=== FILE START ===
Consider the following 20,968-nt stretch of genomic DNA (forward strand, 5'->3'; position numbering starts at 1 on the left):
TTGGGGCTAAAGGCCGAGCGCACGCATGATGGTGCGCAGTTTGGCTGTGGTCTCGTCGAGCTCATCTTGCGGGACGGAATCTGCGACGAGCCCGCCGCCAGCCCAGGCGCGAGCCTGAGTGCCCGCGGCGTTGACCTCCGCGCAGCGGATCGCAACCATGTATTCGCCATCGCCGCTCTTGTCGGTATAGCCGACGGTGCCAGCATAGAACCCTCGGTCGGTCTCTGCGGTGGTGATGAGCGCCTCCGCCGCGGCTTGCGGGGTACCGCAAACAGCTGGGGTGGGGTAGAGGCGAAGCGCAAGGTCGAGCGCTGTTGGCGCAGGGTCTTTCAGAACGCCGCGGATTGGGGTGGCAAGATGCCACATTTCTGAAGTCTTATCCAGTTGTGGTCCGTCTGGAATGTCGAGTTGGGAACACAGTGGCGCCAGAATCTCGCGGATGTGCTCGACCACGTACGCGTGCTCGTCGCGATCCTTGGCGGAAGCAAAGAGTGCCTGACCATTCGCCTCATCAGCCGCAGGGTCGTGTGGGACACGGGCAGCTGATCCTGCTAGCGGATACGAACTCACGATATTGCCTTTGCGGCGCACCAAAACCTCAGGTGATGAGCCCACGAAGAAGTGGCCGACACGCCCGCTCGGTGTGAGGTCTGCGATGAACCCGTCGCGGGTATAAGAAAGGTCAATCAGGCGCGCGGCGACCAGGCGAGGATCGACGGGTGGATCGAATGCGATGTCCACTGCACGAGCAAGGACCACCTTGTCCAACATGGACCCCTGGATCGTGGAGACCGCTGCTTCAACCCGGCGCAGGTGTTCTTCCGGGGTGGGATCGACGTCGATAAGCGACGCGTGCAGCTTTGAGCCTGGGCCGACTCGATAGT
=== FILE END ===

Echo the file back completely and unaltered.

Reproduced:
Consider the following 20,968-nt stretch of genomic DNA (forward strand, 5'->3'; position numbering starts at 1 on the left):
TTGGGGCTAAAGGCCGAGCGCACGCATGATGGTGCGCAGTTTGGCTGTGGTCTCGTCGAGCTCATCTTGCGGGACGGAATCTGCGACGAGCCCGCCGCCAGCCCAGGCGCGAGCCTGAGTGCCCGCGGCGTTGACCTCCGCGCAGCGGATCGCAACCATGTATTCGCCATCGCCGCTCTTGTCGGTATAGCCGACGGTGCCAGCATAGAACCCTCGGTCGGTCTCTGCGGTGGTGATGAGCGCCTCCGCCGCGGCTTGCGGGGTACCGCAAACAGCTGGGGTGGGGTAGAGGCGAAGCGCAAGGTCGAGCGCTGTTGGCGCAGGGTCTTTCAGAACGCCGCGGATTGGGGTGGCAAGATGCCACATTTCTGAAGTCTTATCCAGTTGTGGTCCGTCTGGAATGTCGAGTTGGGAACACAGTGGCGCCAGAATCTCGCGGATGTGCTCGACCACGTACGCGTGCTCGTCGCGATCCTTGGCGGAAGCAAAGAGTGCCTGACCATTCGCCTCATCAGCCGCAGGGTCGTGTGGGACACGGGCAGCTGATCCTGCTAGCGGATACGAACTCACGATATTGCCTTTGCGGCGCACCAAAACCTCAGGTGATGAGCCCACGAAGAAGTGGCCGACACGCCCGCTCGGTGTGAGGTCTGCGATGAACCCGTCGCGGGTATAAGAAAGGTCAATCAGGCGCGCGGCGACCAGGCGAGGATCGACGGGTGGATCGAATGCGATGTCCACTGCACGAGCAAGGACCACCTTGTCCAACATGGACCCCTGGATCGTGGAGACCGCTGCTTCAACCCGGCGCAGGTGTTCTTCCGGGGTGGGATCGACGTCGATAAGCGACGCGTGCAGCTTTGAGCCTGGGCCGACTCGATAGT